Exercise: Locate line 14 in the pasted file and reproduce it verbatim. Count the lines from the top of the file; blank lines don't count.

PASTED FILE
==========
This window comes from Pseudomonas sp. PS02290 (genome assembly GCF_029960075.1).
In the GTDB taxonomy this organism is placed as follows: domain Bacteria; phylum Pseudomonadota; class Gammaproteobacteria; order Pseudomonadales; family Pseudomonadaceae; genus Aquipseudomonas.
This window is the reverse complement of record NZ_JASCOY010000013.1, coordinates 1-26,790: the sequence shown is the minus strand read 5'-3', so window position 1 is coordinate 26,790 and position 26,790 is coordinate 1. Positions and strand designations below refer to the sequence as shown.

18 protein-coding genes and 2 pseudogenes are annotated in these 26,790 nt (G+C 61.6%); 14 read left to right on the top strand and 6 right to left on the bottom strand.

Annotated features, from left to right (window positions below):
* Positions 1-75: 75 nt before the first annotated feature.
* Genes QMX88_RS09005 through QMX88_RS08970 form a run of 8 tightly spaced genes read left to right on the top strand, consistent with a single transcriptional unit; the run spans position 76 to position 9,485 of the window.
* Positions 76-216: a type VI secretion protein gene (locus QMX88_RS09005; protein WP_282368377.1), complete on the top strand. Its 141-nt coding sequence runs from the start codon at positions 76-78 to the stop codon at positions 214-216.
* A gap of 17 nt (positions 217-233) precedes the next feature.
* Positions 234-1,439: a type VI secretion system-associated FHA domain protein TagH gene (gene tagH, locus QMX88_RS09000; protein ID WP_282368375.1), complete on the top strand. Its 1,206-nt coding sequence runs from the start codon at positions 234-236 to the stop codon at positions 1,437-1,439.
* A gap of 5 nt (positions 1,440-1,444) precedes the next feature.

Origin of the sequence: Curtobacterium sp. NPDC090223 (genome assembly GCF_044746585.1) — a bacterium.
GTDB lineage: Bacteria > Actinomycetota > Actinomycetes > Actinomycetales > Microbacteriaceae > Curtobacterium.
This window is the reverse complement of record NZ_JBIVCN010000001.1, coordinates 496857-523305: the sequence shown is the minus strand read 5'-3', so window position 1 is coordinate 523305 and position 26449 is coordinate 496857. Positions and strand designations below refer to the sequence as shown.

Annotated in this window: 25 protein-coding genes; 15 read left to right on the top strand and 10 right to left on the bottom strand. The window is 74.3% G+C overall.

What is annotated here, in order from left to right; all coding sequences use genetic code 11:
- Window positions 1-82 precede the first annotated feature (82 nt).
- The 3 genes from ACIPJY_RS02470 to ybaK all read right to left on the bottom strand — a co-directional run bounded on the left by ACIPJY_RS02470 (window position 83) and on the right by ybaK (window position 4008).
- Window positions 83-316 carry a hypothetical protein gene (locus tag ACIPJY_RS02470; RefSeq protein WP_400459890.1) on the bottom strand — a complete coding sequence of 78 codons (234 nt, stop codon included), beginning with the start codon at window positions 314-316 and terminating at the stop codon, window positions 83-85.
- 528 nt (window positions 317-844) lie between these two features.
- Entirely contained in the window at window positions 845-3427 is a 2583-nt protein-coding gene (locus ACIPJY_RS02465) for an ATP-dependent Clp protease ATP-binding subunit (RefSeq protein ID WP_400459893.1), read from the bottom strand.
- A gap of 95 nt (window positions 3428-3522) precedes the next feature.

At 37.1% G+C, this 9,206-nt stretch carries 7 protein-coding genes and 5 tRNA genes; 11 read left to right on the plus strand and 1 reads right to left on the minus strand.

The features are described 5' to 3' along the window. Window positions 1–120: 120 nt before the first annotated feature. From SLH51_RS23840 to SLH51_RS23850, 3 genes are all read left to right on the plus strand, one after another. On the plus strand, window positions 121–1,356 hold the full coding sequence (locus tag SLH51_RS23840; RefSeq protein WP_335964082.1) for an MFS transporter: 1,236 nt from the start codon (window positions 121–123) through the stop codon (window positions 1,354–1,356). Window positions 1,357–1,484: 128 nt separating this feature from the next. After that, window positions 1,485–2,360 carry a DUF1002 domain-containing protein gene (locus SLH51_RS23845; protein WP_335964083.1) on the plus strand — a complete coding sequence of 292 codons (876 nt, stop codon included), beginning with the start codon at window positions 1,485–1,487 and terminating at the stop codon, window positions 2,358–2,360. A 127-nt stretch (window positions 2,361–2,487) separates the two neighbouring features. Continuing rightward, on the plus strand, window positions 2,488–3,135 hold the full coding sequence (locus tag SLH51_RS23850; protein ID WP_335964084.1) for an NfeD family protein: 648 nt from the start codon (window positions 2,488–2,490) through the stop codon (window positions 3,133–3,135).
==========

This window is the reverse complement of record NZ_JBIVCN010000001.1, coordinates 496857-523305: the sequence shown is the minus strand read 5'-3', so window position 1 is coordinate 523305 and position 26449 is coordinate 496857. Positions and strand designations below refer to the sequence as shown.